If the new scandal is Boris spending public money to ferry his spare girlfriend around and giving her access she shouldn't have I doubt it will even phase his supporters. His promiscuity and self serving dishonesty have been public knowledge for decades. The message for future politicians is that any behaviour however abhorent can be balanced by being slightly self depreciating, in a suitably patronising way, on HigNfY. It even worked for Rees-Mogg and when I look at him I almost believe David Icke.

What with the Thomas Cook failure and Labour's desperate attempts never to win another election, this story seems to have been lost by most of the media.

Pixel42 23rd September 2019 05:21 AM

Supreme Court ruling tomorrow at 1030 apparently.

ponderingturtle 23rd September 2019 07:13 AM

Quote:

Originally Posted by Squeegee Beckenheim (Post 12829249)
The difference being that the UK government is prepared to stand up to Johnson.

Yes and no, it seems there are people other than congress and especially the senate that can do things against Johnson while Trump would need to be impeached. Also the different ways parties and PM vs President are elected make it likely the Boris can have a much smaller percentage of people actually supporting him.

Wudang 23rd September 2019 08:07 AM

On the attempt to remove Watson. Today Lansman (who put forward the motion to abolish Watson's role) tweeted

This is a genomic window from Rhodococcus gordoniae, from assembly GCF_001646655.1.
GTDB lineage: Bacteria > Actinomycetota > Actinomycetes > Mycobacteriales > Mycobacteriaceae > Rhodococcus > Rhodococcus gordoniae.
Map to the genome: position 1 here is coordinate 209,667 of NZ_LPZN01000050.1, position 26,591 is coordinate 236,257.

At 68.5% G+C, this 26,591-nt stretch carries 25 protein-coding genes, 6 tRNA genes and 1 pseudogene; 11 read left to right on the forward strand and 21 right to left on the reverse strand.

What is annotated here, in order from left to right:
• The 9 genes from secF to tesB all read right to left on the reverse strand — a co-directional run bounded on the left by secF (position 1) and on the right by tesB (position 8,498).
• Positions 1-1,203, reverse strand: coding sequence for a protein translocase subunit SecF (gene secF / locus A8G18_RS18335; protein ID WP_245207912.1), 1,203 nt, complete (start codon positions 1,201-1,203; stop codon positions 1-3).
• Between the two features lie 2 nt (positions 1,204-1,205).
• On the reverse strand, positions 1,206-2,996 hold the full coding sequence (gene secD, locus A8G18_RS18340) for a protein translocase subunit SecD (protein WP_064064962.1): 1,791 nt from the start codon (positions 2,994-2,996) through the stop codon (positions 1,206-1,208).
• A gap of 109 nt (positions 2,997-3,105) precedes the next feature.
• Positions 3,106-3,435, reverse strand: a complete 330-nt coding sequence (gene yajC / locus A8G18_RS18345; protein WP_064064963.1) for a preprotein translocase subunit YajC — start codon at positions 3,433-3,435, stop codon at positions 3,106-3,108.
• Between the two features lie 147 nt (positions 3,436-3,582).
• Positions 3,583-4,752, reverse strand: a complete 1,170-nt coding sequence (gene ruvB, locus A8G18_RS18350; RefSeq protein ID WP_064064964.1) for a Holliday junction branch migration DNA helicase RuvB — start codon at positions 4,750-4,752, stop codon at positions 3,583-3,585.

Quote:

I'm completely supportive of Jeremy's leadership but Iím incredibly disappointed with the process by which todayís NEC statement on Brexit was produced. There was no meeting, no discussion, no consultation with the membership
To which Watson replied :
Quote:

Irony is not dead.

McHrozni 23rd September 2019 10:49 PM

Quote:

Originally Posted by Pixel42 (Post 12829399)
Supreme Court ruling tomorrow at 1030 apparently.

I'll play the appropriate music. The beauty of the piece is that it is appropriate regardless of what the verdict reads.

YouTube Video This video is not hosted by the ISF. The ISF can not be held responsible for the suitability or legality of this material. By clicking the link below you agree to view content from an external website.
I AGREE


McHrozni

Captain_Swoop 24th September 2019 12:55 AM

On Channel 4 News Boris claimed that once out of the EU we can ban the sale of shark fin soup.
Shark finning was banned in the EU years ago, but the trade in shark fins cannot be banned due to WTO rules, not because of the EU.

The Great Zaganza 24th September 2019 01:00 AM

Quote:

Originally Posted by Captain_Swoop (Post 12830478)
On Channel 4 News Boris claimed that once out of the EU we can ban the sale of shark fin soup.
Shark finning was banned in the EU years ago, but the trade in shark fins cannot be banned due to WTO rules, not because of the EU.

Boris made it his job to lie about the EU in his role as a "journalist" - and got fired for it.
Why would he stop lying now when it got him into Downing Street ?

McHrozni 24th September 2019 01:36 AM

Quote:

Originally Posted by The Great Zaganza (Post 12830480)
Boris made it his job to lie about the EU in his role as a "journalist" - and got fired for it.